This is not merely a belief held in the radical fringes of Hong Kong society, but also in the mainstream. In June 2014 around 1,800 lawyers marched through Hong Kong wearing black. Their message to the authorities in Beijing was that they will not compromise on Hong Kong’s rule of law and that they oppose Beijing’s increased meddling.
British colonial rule
The 2014 protests have been characterised by the huge number of young Hong Kongers who have come out to protest. The pro-democracy movement has seen a dramatic change of guard, from a generation whose formative political years were in the twilight years of British colonial rule, to one whose political and social education has been entirely framed by ‘One Country, Two Systems’.
Take as an example Joshua Wong, the convenor of prominent student group Scholarism, whose arrest by local authorities served as a cause celebre for the protesters. Mr Wong is 17 years old; he was less than a year old when Hong Kong returned to Chinese sovereignty. Like his contemporaries, he has no first-hand memory of the fact Britain offered only limited democracy to Hong Kong in the dying years of its rule, or the incredible wealth afforded to the city by closer ties with China in the 1980s and 1990s.
Many of the protesters have grown up in a political environment where Beijing is seen as the cause of many of Hong Kong’s problems, and where mainlanders are criticised for causing a housing bubble that means many now live with their parents well into their 20s. Persistent cultural legacies from the British era such as the city’s education system, as well as Western influences stemming from the tide of globalisation, mean these youngsters see themselves as very different from their mainland counterparts and more at home in London and New York than Shanghai or Beijing.
While the pursuit of universal suffrage is the core motivation for most young protesters, socio-economic factors have also played into the dissatisfaction many feel with their government and towards closer ties with the mainland.
They see Hong Kong as a city of economic opportunity. Its rule of law affords security to investors, while loose ties with the mainland allow China’s high levels of growth to be tapped. This has been one of the foundations for those who argue for closer ties with Beijing. The response of the city’s economic tycoons to the growing unrest – to fly to Beijing and meet with the CCP leadership – underlines what the rich fear they have to lose.
It is this divergence of interests that has weakened the protest movement. In contrast to their elders, the city’s youth feel the economic benefits of closer ties with the mainland will not necessarily be extended to them, and their prospects for the future are not as strong as they once were.
The city’s Gini coefficient, the statistical measure of economic equality, is one of the most unequal in the developed world. A recent study has shown that Hong Kong is second only to London as the most expensive place to live and work.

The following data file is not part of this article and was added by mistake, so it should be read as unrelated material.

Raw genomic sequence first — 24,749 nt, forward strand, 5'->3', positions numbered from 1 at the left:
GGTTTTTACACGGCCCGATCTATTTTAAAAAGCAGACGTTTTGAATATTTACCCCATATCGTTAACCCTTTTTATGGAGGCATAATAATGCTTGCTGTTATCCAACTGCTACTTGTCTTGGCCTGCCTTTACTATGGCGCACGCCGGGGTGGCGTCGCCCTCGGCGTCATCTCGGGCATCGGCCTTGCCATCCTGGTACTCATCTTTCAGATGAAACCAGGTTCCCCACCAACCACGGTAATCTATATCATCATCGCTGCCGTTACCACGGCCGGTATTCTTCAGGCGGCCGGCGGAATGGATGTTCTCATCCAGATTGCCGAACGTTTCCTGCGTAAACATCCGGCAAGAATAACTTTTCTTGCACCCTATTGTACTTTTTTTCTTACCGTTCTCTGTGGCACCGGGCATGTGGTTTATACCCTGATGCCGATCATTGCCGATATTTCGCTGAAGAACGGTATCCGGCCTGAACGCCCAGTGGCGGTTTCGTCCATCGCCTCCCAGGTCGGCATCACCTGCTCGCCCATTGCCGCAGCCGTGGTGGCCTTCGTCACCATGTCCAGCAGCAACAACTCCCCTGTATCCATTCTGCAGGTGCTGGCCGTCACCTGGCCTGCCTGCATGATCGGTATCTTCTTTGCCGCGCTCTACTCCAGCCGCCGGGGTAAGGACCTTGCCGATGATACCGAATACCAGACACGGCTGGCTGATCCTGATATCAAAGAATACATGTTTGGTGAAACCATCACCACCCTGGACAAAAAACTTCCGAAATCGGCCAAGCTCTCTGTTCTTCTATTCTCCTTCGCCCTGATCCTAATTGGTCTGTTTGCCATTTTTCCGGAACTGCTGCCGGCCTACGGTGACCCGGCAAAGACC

The rising cost of living, combined with growing youth unemployment, meant that in 2012 the poverty rate for 15-24 year olds was 17.7 per cent. What is perhaps most telling with regard to the 2014 protests is that nearly 85 per cent of young people believe the situation will get worse in the next decade.
While the older generations experienced a huge boom in the 1980s and 1990s as a result of close ties with China’s rapidly expanding economy, the current youth generation has far less cause to be optimistic. Rising social inequality means that whatever the economic benefits of closer ties with the mainland, which the business community believes is worth a trade-off for political freedoms, the youth are less inclined to accept.
The protesters also called for radical changes to Hong Kong’s political structure. They feel that the unequal society in which they live is, in part, perpetuated by who is afforded a say in the city’s governance. Currently an Electoral Committee of 1,200 people largely from the business community select the chief executive. The Legislative Council, with the role of holding the government to account, derives 30 of its 70 seats from functional constituencies, coming from those same business interests.
This has made passing social equality legislation difficult. August’s NPC ruling means that if the protesters fail in their demand for full universal suffrage, as now looks certain, the Electoral Committee will continue to reflect business interests. In essence, the pro-Beijing lobby is largely synonymous with the pro-business lobby.
The cruel reality for the Umbrella Generation is that their protests could potentially make positive legislation less likely. The relationship between the Legislative Council and the Executive was already fraught before the recent unrest, and as Chief Executive C.Y. Leung has refused to step down, the political system could be effectively frozen for years to come. Furthermore, as public support for the current administration reaches new lows, it will increasingly have to look to its pro-Beijing and pro-business base for support.